Does someone who provides services through a ‘service company’ have employment rights?

Can someone be an employee if they provide “services” through a service company?

Yes, on the facts of the recent High Court case of Sprint Electric Ltd v Buyer’s Dream Ltd and another.

The Law

The law currently distinguishes between three categories of persons:

• Employee.
• Worker.
• Self-employed independent contractor.

The distinction in employment law between the three categories is important for a number of reasons. For example, certain important legal rights only apply if an individual is an employee. However, workers also have a number of statutory rights such as working time and the minimum wage.

The issue of employment status is often both a question of fact and a question of law and a number of case law tests have developed to determine whether an individual works under a contract of service or a contract for services.

The Facts

This case concerned the ownership of source code and intellectual property rights. Sprint Electric Limited (SEL) recruited Dr Dr Potamianos in 1996 because of his particular expertise. He was required to work for SEL through a service company for tax avoidance reasons. Dr Potamianos accordingly set up Buyer’s Dream Limited (BDL) and entered into a contract for services, with SEL in 1997. In 1999 he was appointed a director of SEL.

Dr Potamianos was effectively SEL’s sole programmer. In 2007, Dr Potamianos assigned intellectual property to SEL and became a 40% shareholder in SEL. This agreement was again done for tax reasons.

In 2015, there were disagreements about SEL’s management and eventually in 2017, Dr Potamianos was removed as a director. When he left he took one of SEL’s computers.

SEL issued proceedings and claimed the intellectual property in, and delivery up of, source code from Dr Potamianos and BDL, his service company. Dr Potamianos and BDL counterclaimed for an injunction on the basis that they owned the copyright.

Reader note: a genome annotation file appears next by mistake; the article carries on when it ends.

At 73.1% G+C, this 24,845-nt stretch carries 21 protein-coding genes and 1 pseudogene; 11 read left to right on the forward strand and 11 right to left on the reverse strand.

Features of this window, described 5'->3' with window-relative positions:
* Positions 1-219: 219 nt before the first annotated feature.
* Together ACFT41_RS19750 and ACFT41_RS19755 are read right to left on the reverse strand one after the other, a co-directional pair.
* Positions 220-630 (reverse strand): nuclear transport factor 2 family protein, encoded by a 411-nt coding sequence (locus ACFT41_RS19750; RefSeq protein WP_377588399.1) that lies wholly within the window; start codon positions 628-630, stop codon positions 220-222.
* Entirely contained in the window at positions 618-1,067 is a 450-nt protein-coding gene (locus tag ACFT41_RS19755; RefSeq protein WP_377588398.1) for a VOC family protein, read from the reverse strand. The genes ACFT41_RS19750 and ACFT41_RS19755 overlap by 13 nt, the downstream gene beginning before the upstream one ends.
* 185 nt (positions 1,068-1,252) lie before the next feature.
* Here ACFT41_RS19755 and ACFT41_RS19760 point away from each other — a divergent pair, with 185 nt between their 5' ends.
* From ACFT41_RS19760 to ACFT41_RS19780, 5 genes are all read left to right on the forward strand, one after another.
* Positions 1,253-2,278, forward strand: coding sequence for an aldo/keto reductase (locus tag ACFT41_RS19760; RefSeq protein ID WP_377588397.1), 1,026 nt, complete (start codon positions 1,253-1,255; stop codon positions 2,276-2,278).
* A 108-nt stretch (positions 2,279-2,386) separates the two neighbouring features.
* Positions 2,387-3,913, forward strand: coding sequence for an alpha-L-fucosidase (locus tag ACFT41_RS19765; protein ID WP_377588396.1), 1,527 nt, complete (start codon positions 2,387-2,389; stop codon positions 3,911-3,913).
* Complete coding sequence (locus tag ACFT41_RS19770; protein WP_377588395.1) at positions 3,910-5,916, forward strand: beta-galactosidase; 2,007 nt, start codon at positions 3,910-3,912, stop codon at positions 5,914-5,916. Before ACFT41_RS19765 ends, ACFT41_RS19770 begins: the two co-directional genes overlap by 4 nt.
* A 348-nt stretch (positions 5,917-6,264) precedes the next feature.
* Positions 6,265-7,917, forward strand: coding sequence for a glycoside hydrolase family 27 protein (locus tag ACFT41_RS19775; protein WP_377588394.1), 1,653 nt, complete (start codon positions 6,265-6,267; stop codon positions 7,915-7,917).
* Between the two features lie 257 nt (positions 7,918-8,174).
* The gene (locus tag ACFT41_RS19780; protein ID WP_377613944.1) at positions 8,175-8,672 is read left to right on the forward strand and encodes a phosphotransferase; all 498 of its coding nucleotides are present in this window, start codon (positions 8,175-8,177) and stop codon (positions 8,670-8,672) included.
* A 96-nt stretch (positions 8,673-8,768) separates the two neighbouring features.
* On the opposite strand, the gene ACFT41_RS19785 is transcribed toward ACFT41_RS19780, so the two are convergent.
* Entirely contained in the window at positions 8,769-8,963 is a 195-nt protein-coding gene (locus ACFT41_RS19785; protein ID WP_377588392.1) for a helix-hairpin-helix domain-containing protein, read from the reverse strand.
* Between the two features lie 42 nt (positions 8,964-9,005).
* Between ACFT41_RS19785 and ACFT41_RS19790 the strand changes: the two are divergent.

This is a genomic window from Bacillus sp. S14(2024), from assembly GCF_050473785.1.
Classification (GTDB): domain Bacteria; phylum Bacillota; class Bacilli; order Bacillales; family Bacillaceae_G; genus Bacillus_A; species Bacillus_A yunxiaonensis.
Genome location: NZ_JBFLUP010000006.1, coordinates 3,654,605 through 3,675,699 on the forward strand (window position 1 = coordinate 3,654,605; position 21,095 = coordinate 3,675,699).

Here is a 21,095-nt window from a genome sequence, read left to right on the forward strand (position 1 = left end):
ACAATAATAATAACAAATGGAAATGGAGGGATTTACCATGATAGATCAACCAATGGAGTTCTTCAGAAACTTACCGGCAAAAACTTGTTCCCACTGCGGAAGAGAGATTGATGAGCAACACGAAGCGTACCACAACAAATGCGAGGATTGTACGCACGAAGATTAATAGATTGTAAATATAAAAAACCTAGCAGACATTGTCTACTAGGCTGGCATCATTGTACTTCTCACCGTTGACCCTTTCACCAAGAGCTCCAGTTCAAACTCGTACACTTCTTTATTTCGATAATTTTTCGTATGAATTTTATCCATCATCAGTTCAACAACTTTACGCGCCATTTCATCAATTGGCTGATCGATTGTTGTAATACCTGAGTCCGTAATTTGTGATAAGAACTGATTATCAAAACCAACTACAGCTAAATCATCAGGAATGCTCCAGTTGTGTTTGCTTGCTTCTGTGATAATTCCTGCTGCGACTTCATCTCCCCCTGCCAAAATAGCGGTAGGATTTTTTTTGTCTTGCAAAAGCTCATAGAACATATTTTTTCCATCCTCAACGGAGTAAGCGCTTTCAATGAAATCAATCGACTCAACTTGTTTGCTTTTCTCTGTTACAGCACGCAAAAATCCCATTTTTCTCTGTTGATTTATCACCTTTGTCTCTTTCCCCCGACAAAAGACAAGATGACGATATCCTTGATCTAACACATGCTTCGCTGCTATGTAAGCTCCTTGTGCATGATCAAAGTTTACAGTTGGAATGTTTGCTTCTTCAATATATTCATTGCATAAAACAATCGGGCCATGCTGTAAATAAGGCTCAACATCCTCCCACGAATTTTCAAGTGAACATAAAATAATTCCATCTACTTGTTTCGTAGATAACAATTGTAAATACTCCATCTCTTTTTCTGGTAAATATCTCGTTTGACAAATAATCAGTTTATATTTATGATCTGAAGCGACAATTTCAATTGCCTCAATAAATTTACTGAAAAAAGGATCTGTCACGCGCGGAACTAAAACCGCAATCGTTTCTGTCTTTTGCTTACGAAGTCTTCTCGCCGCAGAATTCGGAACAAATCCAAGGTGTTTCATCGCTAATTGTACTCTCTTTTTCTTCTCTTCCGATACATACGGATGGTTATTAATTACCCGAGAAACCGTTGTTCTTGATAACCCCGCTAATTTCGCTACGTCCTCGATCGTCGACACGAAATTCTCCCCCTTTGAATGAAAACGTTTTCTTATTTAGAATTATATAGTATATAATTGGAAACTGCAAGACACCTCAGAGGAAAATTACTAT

The Decision

The High Court found in favour of SEL in relation to the source code claim, and decided that SEL owned the copyright in the documents and source code created by Dr Potamianos. The Court found that it was clear that Dr Potamianos had been obliged to personally perform the services to SEL and concluded that because of this and other obligations imposed on Dr Potamianos under the contract, the true relationship between Dr Potamianos and SEL was one of employer and employee. Therefore, the copyright in the code Dr Potamianos wrote in the course of his employment belonged to SEL.

The court rejected Dr Potamianos’s argument that it should not interfere with the contractual structures which the parties had chosen to adopt to govern their relationship.

Points to note

The court expressed concern about the practice of using service companies as a tax avoidance device and said that where a court has concerns that the parties are using false descriptions of their contractual relationships to deceive HMRC, the court should consider the issue of its own motion. If it is thought that the labels chosen by the parties to apply to their relationships are untrue, the court should declare the true legal position and leave it to HMRC to claim any taxes.

Although this case was decided in the civil courts on the issue of the ownership of intellectual property, it highlights that it is possible to construe an employment relationship even where the individual has a consultancy agreement with the client via a personal service company.

Action to take

1. Consider whether your consultancy agreements deal adequately with intellectual property rights.

2. Review contractual arrangements where individuals provide services via a service company and assess whether they reflect the reality of the relationship.

3. If in doubt or you have any questions on employment status, please contact us for specific advice.

Case Reference

 

Please feel free to leave a comment, question or observation below. Alternatively get in touch directly: hello@realemploymentlawadvice.co.uk

 This article was written and researched by Miranda Amos, Solicitor 

 Don’t forget getting advice from a Solicitor does not have to be complicated or costly!


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The information contained in this blog post is provided for guidance and is a snapshot of the law at the time it is written. It is provided for your information only and should not be used as a substitute for obtaining legal advice that it specific to your particular circumstances.

The guidance should not be relied upon in any decision making process. It is strongly recommended that you seek advice before taking action.

 

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